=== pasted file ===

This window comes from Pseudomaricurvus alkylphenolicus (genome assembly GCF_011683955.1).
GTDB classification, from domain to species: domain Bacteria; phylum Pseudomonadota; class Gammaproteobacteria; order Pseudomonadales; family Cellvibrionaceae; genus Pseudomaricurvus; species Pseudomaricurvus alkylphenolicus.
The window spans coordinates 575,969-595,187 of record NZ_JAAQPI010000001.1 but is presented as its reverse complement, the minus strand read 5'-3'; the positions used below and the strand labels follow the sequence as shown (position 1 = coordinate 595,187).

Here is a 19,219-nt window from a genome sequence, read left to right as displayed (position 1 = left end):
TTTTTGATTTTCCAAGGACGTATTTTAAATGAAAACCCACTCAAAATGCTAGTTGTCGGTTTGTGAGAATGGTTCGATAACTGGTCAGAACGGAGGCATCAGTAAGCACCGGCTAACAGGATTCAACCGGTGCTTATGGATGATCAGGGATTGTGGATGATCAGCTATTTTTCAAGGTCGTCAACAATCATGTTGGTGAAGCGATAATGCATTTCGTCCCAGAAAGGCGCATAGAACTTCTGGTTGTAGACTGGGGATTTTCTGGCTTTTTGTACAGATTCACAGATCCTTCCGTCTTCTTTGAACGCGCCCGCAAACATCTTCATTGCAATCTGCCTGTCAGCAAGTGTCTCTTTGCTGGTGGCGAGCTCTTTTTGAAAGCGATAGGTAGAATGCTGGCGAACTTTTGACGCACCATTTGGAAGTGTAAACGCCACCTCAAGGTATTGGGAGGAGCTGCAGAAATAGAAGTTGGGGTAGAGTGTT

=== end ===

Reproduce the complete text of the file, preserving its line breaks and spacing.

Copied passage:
This window comes from Pseudomaricurvus alkylphenolicus (genome assembly GCF_011683955.1).
GTDB classification, from domain to species: domain Bacteria; phylum Pseudomonadota; class Gammaproteobacteria; order Pseudomonadales; family Cellvibrionaceae; genus Pseudomaricurvus; species Pseudomaricurvus alkylphenolicus.
The window spans coordinates 575,969-595,187 of record NZ_JAAQPI010000001.1 but is presented as its reverse complement, the minus strand read 5'-3'; the positions used below and the strand labels follow the sequence as shown (position 1 = coordinate 595,187).

Here is a 19,219-nt window from a genome sequence, read left to right as displayed (position 1 = left end):
TTTTTGATTTTCCAAGGACGTATTTTAAATGAAAACCCACTCAAAATGCTAGTTGTCGGTTTGTGAGAATGGTTCGATAACTGGTCAGAACGGAGGCATCAGTAAGCACCGGCTAACAGGATTCAACCGGTGCTTATGGATGATCAGGGATTGTGGATGATCAGCTATTTTTCAAGGTCGTCAACAATCATGTTGGTGAAGCGATAATGCATTTCGTCCCAGAAAGGCGCATAGAACTTCTGGTTGTAGACTGGGGATTTTCTGGCTTTTTGTACAGATTCACAGATCCTTCCGTCTTCTTTGAACGCGCCCGCAAACATCTTCATTGCAATCTGCCTGTCAGCAAGTGTCTCTTTGCTGGTGGCGAGCTCTTTTTGAAAGCGATAGGTAGAATGCTGGCGAACTTTTGACGCACCATTTGGAAGTGTAAACGCCACCTCAAGGTATTGGGAGGAGCTGCAGAAATAGAAGTTGGGGTAGAGTGTT